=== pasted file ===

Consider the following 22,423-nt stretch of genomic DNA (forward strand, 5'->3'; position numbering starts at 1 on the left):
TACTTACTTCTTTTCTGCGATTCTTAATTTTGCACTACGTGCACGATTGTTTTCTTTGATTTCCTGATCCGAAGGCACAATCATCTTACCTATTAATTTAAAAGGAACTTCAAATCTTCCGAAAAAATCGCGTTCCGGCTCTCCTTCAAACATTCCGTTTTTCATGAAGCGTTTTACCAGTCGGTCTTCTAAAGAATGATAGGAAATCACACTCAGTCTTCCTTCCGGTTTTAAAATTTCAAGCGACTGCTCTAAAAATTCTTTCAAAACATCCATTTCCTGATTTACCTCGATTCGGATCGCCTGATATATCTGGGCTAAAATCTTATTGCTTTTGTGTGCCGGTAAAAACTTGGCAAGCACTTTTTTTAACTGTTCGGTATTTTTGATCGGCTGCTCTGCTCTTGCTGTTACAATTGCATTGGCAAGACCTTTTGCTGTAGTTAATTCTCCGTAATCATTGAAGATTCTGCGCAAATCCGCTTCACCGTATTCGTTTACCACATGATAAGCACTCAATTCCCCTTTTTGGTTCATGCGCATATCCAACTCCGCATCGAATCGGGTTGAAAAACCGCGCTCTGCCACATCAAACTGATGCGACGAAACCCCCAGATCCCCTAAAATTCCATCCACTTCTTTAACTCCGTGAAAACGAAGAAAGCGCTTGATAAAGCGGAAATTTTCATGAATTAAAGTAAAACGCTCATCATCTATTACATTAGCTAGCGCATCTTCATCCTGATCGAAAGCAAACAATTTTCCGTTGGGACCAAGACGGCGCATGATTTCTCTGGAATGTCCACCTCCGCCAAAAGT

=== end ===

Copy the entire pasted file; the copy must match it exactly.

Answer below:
Consider the following 22,423-nt stretch of genomic DNA (forward strand, 5'->3'; position numbering starts at 1 on the left):
TACTTACTTCTTTTCTGCGATTCTTAATTTTGCACTACGTGCACGATTGTTTTCTTTGATTTCCTGATCCGAAGGCACAATCATCTTACCTATTAATTTAAAAGGAACTTCAAATCTTCCGAAAAAATCGCGTTCCGGCTCTCCTTCAAACATTCCGTTTTTCATGAAGCGTTTTACCAGTCGGTCTTCTAAAGAATGATAGGAAATCACACTCAGTCTTCCTTCCGGTTTTAAAATTTCAAGCGACTGCTCTAAAAATTCTTTCAAAACATCCATTTCCTGATTTACCTCGATTCGGATCGCCTGATATATCTGGGCTAAAATCTTATTGCTTTTGTGTGCCGGTAAAAACTTGGCAAGCACTTTTTTTAACTGTTCGGTATTTTTGATCGGCTGCTCTGCTCTTGCTGTTACAATTGCATTGGCAAGACCTTTTGCTGTAGTTAATTCTCCGTAATCATTGAAGATTCTGCGCAAATCCGCTTCACCGTATTCGTTTACCACATGATAAGCACTCAATTCCCCTTTTTGGTTCATGCGCATATCCAACTCCGCATCGAATCGGGTTGAAAAACCGCGCTCTGCCACATCAAACTGATGCGACGAAACCCCCAGATCCCCTAAAATTCCATCCACTTCTTTAACTCCGTGAAAACGAAGAAAGCGCTTGATAAAGCGGAAATTTTCATGAATTAAAGTAAAACGCTCATCATCTATTACATTAGCTAGCGCATCTTCATCCTGATCGAAAGCAAACAATTTTCCGTTGGGACCAAGACGGCGCATGATTTCTCTGGAATGTCCACCTCCGCCAAAAGT